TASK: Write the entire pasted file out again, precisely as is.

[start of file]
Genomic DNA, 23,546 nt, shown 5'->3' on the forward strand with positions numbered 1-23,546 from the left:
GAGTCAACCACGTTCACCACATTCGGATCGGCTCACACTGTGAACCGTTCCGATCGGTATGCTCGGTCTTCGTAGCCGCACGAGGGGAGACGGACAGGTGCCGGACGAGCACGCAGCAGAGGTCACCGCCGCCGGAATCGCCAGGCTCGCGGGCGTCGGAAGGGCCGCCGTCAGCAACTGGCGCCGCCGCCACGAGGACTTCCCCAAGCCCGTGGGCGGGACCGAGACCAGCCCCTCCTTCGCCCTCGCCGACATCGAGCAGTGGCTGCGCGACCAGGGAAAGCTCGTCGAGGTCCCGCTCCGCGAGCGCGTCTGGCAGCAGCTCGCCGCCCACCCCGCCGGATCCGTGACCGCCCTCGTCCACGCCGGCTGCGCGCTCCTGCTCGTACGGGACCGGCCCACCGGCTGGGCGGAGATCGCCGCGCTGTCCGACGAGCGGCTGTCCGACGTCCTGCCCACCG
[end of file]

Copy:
Genomic DNA, 23,546 nt, shown 5'->3' on the forward strand with positions numbered 1-23,546 from the left:
GAGTCAACCACGTTCACCACATTCGGATCGGCTCACACTGTGAACCGTTCCGATCGGTATGCTCGGTCTTCGTAGCCGCACGAGGGGAGACGGACAGGTGCCGGACGAGCACGCAGCAGAGGTCACCGCCGCCGGAATCGCCAGGCTCGCGGGCGTCGGAAGGGCCGCCGTCAGCAACTGGCGCCGCCGCCACGAGGACTTCCCCAAGCCCGTGGGCGGGACCGAGACCAGCCCCTCCTTCGCCCTCGCCGACATCGAGCAGTGGCTGCGCGACCAGGGAAAGCTCGTCGAGGTCCCGCTCCGCGAGCGCGTCTGGCAGCAGCTCGCCGCCCACCCCGCCGGATCCGTGACCGCCCTCGTCCACGCCGGCTGCGCGCTCCTGCTCGTACGGGACCGGCCCACCGGCTGGGCGGAGATCGCCGCGCTGTCCGACGAGCGGCTGTCCGACGTCCTGCCCACCG